A Forum for Opinions on News, Politics, and Life
March 14th, 2011
By Tom Carter
The earthquakes and tsunami that hit Japan in the last few days are a sobering reminder of the fragility of life on Planet Earth. The main earthquake has been estimated as having a magnitude of 8.9, 9.0, or 9.1 on the Richter scale. Nothing unusual about the variation; it sometimes takes a while for seismologists to arrive at an agreed magnitude. Regardless of which estimate is used, it was the strongest earthquake in Japanese history and one of the strongest ever recorded. There were also many foreshocks, and there have been many aftershocks so far. Some of these exceeded magnitude 7, strong earthquakes by any reckoning.
The tsunami that hit northeastern Honshu Island, the main Japanese island, was devastating. The raging water destroyed entire towns and infrastructure of all kinds and killed many people. The videos of the tsunami are bad enough, but it’s hard to imagine what the horror must have been like for the victims.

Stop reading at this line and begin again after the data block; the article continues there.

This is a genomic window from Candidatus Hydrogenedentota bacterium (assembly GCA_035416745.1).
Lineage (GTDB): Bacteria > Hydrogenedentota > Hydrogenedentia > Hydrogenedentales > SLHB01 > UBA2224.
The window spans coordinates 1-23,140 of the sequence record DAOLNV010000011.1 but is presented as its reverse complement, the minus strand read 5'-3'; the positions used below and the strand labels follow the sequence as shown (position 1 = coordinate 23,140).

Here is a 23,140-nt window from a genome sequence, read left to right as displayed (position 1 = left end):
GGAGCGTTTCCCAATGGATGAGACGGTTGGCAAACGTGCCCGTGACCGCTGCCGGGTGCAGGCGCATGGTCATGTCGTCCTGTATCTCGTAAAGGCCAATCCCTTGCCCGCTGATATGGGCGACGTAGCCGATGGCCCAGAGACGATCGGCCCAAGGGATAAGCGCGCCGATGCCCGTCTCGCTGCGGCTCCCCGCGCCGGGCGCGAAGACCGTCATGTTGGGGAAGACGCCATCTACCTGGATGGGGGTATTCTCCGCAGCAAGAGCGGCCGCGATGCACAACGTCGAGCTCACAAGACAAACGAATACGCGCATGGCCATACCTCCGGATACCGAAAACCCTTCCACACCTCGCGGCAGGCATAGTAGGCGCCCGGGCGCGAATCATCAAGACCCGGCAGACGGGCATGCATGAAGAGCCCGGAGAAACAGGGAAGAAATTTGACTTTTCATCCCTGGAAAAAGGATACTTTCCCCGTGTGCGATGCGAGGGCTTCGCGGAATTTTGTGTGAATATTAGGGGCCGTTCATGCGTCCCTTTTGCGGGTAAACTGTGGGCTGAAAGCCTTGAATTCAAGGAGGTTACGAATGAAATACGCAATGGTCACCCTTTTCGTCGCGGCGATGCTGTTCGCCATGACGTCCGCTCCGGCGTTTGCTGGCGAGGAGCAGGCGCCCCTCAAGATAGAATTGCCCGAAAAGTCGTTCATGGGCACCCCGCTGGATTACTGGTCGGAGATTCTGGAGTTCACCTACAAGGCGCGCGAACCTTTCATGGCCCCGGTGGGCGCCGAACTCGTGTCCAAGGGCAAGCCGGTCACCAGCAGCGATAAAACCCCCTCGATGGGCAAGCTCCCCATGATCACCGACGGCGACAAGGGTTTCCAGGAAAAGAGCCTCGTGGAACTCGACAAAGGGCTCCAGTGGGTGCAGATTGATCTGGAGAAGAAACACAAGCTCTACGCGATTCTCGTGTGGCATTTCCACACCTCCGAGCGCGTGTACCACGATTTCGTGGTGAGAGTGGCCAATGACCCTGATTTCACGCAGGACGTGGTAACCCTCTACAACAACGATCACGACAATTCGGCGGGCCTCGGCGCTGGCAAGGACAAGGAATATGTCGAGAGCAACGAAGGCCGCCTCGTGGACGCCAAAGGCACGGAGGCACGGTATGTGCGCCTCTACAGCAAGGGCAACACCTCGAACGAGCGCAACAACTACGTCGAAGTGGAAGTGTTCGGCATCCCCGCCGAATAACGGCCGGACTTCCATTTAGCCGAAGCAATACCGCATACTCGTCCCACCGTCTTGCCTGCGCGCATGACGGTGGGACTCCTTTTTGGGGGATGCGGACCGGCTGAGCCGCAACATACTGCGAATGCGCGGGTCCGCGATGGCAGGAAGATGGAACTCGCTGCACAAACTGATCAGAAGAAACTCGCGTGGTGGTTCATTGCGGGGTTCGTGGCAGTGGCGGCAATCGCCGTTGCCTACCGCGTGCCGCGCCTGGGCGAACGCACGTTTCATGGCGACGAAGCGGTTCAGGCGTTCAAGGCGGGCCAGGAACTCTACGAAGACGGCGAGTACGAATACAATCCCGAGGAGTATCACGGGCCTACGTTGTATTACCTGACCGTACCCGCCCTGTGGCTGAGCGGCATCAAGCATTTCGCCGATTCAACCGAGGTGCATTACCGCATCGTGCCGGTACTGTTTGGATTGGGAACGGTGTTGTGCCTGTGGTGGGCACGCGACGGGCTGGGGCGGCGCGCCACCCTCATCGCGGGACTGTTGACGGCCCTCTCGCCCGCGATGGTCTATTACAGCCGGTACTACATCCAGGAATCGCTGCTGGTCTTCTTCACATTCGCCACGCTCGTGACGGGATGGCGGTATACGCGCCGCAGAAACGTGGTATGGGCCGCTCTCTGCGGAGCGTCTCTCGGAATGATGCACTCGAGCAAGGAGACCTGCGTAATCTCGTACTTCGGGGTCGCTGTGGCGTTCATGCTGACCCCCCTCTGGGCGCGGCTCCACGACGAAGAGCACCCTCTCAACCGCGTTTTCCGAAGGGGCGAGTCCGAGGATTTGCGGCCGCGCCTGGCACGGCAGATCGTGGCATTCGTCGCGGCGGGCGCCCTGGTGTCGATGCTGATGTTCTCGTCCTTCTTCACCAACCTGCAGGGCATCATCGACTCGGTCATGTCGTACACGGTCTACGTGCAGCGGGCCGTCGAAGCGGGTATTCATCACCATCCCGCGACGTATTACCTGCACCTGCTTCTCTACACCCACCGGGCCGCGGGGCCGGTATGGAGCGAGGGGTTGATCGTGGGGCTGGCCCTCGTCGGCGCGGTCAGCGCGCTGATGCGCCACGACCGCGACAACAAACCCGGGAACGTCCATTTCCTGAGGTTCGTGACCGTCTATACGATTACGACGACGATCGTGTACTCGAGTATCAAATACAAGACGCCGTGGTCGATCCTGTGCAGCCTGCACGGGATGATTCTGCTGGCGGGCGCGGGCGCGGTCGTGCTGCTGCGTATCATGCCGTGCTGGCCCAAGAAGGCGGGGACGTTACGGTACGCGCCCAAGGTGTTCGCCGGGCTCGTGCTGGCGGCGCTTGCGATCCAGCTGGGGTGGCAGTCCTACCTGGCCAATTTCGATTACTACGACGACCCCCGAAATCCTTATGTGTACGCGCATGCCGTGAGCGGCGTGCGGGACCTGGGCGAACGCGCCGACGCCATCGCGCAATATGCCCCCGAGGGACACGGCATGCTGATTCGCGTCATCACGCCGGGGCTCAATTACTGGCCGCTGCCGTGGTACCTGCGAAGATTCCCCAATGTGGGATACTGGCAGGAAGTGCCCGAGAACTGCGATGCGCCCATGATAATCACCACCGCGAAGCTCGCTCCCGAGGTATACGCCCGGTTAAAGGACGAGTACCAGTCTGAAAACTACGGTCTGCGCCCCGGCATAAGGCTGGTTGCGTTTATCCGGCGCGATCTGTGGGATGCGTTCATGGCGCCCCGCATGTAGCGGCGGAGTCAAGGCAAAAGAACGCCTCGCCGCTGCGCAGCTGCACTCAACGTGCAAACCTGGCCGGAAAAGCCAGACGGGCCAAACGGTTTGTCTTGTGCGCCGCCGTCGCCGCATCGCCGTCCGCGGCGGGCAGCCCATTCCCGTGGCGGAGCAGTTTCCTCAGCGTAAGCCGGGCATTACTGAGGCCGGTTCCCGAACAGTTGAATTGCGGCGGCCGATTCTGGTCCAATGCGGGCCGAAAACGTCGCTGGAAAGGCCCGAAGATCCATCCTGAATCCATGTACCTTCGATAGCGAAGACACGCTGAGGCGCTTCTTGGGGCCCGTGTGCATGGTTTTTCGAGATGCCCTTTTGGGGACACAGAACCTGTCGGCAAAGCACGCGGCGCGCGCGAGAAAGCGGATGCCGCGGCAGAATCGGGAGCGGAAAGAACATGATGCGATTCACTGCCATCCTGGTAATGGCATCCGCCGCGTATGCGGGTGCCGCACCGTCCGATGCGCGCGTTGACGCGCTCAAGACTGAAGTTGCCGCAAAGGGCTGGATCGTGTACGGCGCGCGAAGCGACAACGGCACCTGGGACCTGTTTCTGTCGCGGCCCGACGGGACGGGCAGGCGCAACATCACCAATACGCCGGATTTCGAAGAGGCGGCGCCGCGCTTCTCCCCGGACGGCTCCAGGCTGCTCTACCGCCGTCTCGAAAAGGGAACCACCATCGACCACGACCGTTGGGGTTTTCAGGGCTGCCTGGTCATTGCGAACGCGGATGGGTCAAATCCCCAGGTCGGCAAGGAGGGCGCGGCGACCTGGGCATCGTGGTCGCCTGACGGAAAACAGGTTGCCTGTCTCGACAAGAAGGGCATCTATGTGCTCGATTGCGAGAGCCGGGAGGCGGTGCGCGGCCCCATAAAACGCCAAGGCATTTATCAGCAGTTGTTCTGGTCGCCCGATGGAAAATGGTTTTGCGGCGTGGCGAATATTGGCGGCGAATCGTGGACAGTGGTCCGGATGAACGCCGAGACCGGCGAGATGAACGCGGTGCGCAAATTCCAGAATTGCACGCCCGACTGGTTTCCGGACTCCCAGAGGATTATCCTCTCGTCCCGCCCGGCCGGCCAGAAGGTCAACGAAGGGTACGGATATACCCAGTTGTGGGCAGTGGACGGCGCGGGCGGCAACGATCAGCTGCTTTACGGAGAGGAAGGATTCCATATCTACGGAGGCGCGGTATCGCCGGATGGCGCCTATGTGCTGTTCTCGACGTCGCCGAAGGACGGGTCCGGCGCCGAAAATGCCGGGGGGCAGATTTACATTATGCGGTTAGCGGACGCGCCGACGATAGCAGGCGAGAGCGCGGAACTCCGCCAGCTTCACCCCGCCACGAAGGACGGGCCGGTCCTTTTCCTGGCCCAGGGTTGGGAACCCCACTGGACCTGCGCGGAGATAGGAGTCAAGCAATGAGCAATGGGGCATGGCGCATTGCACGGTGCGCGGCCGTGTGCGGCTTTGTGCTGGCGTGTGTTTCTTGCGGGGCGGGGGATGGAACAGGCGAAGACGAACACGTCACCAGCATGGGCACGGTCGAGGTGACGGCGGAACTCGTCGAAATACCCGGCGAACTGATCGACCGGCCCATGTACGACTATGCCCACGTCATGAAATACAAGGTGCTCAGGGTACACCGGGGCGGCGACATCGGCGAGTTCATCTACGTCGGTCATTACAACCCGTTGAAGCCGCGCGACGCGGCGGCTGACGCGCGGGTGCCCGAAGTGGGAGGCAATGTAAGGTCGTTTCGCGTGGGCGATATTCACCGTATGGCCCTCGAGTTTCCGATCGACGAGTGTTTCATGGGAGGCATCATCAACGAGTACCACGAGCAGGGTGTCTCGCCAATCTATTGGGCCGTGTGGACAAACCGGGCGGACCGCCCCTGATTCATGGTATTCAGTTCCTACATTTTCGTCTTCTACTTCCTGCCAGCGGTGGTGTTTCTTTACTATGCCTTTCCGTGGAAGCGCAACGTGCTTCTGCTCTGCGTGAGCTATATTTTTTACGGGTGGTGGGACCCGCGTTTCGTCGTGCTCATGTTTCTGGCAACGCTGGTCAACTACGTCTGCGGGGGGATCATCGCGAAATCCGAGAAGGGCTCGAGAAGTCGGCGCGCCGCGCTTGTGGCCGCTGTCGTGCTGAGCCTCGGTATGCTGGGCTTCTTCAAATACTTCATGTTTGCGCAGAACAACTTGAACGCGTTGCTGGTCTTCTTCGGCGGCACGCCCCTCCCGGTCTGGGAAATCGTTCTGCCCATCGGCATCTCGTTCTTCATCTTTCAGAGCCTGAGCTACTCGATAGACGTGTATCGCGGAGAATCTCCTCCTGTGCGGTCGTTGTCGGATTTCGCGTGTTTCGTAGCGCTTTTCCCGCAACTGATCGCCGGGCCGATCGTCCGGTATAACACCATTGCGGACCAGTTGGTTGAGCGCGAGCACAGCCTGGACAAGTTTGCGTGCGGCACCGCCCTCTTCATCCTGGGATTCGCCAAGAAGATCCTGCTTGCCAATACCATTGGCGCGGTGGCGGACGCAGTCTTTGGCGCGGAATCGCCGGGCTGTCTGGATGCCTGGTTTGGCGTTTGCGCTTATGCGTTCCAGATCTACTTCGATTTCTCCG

The death toll will likely be in the tens of thousands, once bodies have been found and the list of missing has been reconciled with the number known to be dead.
On top of everything else, at least two nuclear power plants were heavily damaged, two reactors may suffer a meltdown, and radioactive contamination has been released into the air. There’s no way to know how bad it will get or how far the winds will carry the radiation. It’s not impossible that this could exceed the severity of the Chernobyl disaster, the worst nuclear power plant disaster in history.
There’s an excellent summary report on the tragedy here, with many heartbreaking photographs.
Reading reports and looking at videos and photos inevitably lead to thoughts of other natural disasters, past and future:
America is providing help to the Japanese people. A number of U.S. Navy ships are in or nearing Japanese waters, including the aircraft carrier USS Ronald Reagan and a large amphibious assault ship, the USS Essex. The Reagan has already sailed through a radioactive cloud from the damaged Japanese nuclear power plants. Many other forms of aid will be provided from the U.S.
Media coverage of events in Japan has been very good, partly because the highly technical Japanese all seem to have video cameras, and there’s no lack of coverage of the earthquake and tsunami as they occurred. Also, as far as I’ve seen CNN hasn’t sent Anderson Cooper over there to sob on camera, like he did following Hurricane Katrina.
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